, they'll cut education again. here's a new approach. prop thirty-eight sends billions in new education dollars straight to our local schools, and guarantees the politicians can't touch it. thirty-eight will restore the education cuts from sacramento. so remember this number. thirty-eight. on gasoline. i am probably going to the gas station about once a month. last time i was at a gas station was about...i would say... two months ago. i very rarely put gas in my chevy volt. i go to the gas station such a small amount that i forget how to put gas in my car. [ male announcer ] and it's not just these owners giving the volt high praise. volt received the j.d. power and associates appeal award two years in a row. ♪ >>> david letterman coming up next. we know the big story tonight. >> there they
. >> that is not a solution that is a real solution that will improve students' education. my concern is that a lot of democrats are going along with it and you'll pass policies that support this. >> cenk: she's exactly right. now why do those high-level democrats go along with it? it might have something to do with the money la bow ski. rahm emmanuel got $12 million from anti-union charter school advocates. and it's all about the money. whether they're republicans or democrats that are selling out to that money. now maggie gyllenhaal, who is a real progressive, tries to defend the movie when she's talking about it. >> it's okay to find fault inside of an constitution that you--inside of an institution that you ultimately believe in. i think there are problems in the teachers' union because ultimately the adults in this situation are not agreeing to the point this we're not able to make the changes we need to make in order to serve our kids, we're all failing into i'm sure she means well, but maggie, you got it all wrong. here is reason why they go after the teachers' union. there is only one group
figuring that out sooner. in fact, by thinking about where you want your education to lead, while you're still in school, you might find the best route leads somewhere you weren't even looking. let's get to work. here's a better idea. pillsbury grands! flaky layers biscuits in just 15 minutes the light delicate layers add a layer of warmth to your next dinner. pillsbury grands biscuits let the making begin. you...you think these disguises will... no. [ male announcer ] salty. sweet. and impossible to resist. [ male announcer ] salty. sweet. stop by walmart this saturday. wireless. take a one-minute demo of our new lg optimus zip. for every demo we'll donate one dollar to make-a-wish. up to one million dollars. visit one-minute-one-million-dot-com to find a participating walmart near you. yeah, i might have ears like a rabbit... but i want to eat meat! [ male announcer ] iams knows dogs love meat. ...but most dry foods add plant protein, like gluten iams never adds gluten. iams adds 50% more animal protein, [ dog 2 ] look at me! i'm a lean, mean flying machine [ dog 1 ] i am too! woo h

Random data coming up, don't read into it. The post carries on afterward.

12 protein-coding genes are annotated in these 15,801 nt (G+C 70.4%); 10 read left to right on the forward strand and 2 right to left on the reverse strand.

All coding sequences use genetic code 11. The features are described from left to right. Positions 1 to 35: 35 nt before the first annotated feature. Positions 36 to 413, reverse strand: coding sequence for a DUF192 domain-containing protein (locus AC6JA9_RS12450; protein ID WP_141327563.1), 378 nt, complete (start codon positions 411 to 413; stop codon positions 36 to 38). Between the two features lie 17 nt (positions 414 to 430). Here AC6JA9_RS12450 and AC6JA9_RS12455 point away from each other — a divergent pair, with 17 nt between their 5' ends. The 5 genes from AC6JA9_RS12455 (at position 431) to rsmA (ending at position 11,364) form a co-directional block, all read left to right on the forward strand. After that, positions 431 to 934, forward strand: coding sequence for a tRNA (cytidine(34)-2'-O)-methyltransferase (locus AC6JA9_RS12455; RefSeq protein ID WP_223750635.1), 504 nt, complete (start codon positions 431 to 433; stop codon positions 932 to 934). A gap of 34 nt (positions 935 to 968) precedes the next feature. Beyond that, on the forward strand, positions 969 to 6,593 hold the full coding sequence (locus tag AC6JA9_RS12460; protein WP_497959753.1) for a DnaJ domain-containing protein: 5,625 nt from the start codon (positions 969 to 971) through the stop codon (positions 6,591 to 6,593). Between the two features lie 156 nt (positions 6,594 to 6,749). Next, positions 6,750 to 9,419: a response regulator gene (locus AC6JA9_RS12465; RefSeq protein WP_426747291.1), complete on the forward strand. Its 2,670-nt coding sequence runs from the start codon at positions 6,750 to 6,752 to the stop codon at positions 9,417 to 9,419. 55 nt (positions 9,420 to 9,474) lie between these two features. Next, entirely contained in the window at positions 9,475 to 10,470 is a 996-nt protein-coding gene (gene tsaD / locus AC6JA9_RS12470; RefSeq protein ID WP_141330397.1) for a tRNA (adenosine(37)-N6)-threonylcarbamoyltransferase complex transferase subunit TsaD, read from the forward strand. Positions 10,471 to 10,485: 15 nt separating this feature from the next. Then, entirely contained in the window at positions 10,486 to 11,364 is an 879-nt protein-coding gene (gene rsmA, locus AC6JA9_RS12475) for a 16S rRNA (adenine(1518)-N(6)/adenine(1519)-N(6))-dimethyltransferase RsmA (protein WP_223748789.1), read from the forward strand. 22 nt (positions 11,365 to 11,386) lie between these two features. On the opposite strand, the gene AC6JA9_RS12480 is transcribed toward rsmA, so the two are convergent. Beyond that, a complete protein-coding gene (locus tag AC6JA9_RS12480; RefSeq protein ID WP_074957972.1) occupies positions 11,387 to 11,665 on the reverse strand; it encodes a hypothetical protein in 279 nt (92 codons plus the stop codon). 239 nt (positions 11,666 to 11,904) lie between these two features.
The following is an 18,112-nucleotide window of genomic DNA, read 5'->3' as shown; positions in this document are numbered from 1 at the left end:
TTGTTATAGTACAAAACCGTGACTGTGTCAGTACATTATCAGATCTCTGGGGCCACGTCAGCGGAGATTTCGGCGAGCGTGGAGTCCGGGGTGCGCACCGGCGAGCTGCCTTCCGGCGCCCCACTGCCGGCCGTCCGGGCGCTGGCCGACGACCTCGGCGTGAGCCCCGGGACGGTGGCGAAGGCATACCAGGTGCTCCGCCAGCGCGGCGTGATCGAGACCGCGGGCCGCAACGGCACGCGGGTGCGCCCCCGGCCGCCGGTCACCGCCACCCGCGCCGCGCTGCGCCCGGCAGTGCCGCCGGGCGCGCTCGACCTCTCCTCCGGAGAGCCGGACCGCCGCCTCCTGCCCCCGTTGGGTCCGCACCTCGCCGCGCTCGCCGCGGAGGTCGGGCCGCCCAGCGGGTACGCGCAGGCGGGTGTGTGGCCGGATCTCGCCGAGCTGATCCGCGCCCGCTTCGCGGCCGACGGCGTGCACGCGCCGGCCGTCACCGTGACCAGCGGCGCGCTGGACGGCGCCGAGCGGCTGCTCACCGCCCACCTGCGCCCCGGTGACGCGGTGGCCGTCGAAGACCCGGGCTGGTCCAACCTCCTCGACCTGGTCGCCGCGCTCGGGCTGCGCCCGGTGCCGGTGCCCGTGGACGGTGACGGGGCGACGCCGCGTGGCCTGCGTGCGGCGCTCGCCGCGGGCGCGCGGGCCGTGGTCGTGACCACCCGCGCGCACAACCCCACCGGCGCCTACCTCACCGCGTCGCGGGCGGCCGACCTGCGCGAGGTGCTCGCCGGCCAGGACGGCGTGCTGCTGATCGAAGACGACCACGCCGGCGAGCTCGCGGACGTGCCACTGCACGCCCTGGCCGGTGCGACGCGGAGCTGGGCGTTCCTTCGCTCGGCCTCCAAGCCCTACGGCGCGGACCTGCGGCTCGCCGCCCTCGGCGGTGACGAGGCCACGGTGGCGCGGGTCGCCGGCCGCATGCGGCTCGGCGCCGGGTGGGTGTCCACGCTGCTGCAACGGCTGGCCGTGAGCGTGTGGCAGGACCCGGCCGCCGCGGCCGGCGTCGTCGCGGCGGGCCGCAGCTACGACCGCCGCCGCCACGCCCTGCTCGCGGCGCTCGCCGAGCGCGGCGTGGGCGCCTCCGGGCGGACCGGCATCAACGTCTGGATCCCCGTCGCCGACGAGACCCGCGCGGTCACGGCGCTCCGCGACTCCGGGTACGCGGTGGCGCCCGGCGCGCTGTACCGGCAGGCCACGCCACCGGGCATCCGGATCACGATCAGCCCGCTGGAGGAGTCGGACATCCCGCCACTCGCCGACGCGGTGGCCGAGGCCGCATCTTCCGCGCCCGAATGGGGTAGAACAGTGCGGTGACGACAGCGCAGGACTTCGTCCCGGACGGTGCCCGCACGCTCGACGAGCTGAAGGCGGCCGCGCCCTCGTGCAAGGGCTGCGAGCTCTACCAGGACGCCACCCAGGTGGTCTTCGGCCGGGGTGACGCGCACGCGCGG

do anything to create a job, do anything to educate a child or do anything to bring down the deficit. but attempts at attacks and character assassination the way that mr. powell's been about tonight, frankly, make it a lot harder to solve problems, to compromise, to sit down and actually get something done. but i think that, mr. powell, you underestimate the decency of the voters of the seventh district, and i've had the privilege of representing this district for almost 12 years. and i can tell you we're honest and hard working people, and i have every confidence that the voters are going to reject your negative campaign. but i want to end this debate where we began. this election is about the future and about what kind of country we want to be. now, there's one path that i've advocated, lower taxes, less regulation that will produce more jobs. mr. powell's view is we need to raise taxes, we need government coming in and imposing regulation on businesses. but the fact is, we all know that the unprecedented prosperity of america did not come because the government just spent more mon
educational, financial, and professional goals. miller is set to receive $500,000 a year over the next five years. >>> someone in nevada is holding a ticket worth $14 million. the winning ticket was purchased at the ocean supermarket on south park memorial drief. the ticket matched all six numbers in the saturday drive and so did another ticket purchased up in lake county so the ticketholders will split 28 million in winnings. the wing numbers are at the bottom of your screen, 3, 4, 27, 39 and 3. the winners have 180 days to claim their jackpot. >>> the question used to be paper or plastic but now whichever you choose expect to pay for it unless you bring your own. tells us the new bag ban in san francisco and how much it will cost you. >> out shopping in san francisco? if you don't bring your own bag, there will be a price to pay. >> i was like heck no i don't want to buy a bag for 10 cents. give me a bag like how we've always been doing it. you know what i mean? it's amoiing. it's messing up the flow. >> the new ordnance expanding the band to all retailers. now if you want the store to pr